spaceschecking out to continuing to evolve quickly, digital media and luxury. carol: we need to talk about the digital space. >> what we think about data is the price to value exchange. this has the user's consent. can be a tricky thing. >> even people who are relatively tech savvy do not understand what they are giving up. you need to give control to consumers. cambridge analytic, this will
some personality test thing that had no real value to consumers. placesed in a lot of that consumers would never have imagined. in of those things were accidents. the operators of that business have to be doing a price to value exchange. they have to look at themselves in the mirror. they have to look at their colleagues and say, we charge a fair price for this thing. that price was user data. people have to understand it and it has to be fair. it is crystal clear. you pay $20 a month and you get access to this. cambridge analytic
is a rotting fish. where does facebook sit on the spectrum? i don't think they were doing it with that intentions. responsibility -- >> i think people were surprised by the power of that platform. and the extent to which misdeeds would or could be done. perhaps possible that facebook did not even understand the price they were charged. when this data can be used in people areize way, giving up much more than they understood. you have done a lot of
business with facebook? have advertised and we have been partners. i don't envy what they are going for. ough.r i think they have been incredibly innovative as a company. this is going to slow them down. i think they will power through. it's an unpleasant time right now. carol: last, we have to talk about luxury. ason: ian trager is the perfect person to talk about it. he created the very concept of a boutique hotel. ian: what has happened in europe, which we usually follow, in london, you have the aristocrats.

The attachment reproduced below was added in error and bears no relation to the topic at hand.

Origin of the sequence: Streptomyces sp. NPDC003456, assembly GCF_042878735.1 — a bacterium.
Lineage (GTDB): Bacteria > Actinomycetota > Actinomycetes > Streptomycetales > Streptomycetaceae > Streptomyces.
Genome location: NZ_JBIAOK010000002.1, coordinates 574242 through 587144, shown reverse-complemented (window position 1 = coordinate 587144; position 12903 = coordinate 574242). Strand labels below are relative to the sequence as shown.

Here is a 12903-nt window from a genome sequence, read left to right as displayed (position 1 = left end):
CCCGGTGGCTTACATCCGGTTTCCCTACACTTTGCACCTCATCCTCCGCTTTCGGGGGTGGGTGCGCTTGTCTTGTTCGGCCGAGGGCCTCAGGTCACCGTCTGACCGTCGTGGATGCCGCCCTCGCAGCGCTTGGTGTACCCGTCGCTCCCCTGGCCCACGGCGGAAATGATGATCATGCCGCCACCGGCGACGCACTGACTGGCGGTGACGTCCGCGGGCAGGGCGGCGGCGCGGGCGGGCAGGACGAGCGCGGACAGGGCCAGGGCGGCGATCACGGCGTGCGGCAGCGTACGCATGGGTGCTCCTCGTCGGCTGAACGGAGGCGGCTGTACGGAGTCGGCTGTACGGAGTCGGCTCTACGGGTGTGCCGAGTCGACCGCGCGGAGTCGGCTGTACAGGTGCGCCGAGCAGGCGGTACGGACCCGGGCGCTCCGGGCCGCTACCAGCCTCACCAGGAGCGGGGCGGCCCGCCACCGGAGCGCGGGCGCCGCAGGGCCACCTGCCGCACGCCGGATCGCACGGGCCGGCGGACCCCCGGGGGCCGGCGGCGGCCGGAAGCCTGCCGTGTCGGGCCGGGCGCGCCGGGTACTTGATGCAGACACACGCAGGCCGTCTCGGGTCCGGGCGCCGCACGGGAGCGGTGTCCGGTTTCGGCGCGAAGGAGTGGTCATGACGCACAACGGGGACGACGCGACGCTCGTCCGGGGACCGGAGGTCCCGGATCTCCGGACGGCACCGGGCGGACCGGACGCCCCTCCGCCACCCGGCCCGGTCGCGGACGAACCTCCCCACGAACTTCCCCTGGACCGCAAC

you don't have much of a middle-class. you have a big segment of the population. responsive.o be and then you have another group. what i found in the hotel business, wealthy people want to get a good bargain. roomu stay in the hotel and you get the same kind of feeling and experience you get in a much more expensive hotel, people would like to get that bargain. if you can have the same access to entertainment and excitement, rather than paying more people to take it, not to millennials,
anyone. carol: bloomberg businessweek is available on newsstands. jason: and online and on our mobile app. carol: what can you take away from this conversation? jason: i loved getting that to johnek of talking gray, talking about volatility. private equity guys love that because that is how they make their money. carol: i loved talking about and digital image technology. you can watch the entire year ahead to summit on bloomberg live's youtube channel and on bloomberg.com. jason: check out our daily business week podcast. carol: we caught up with the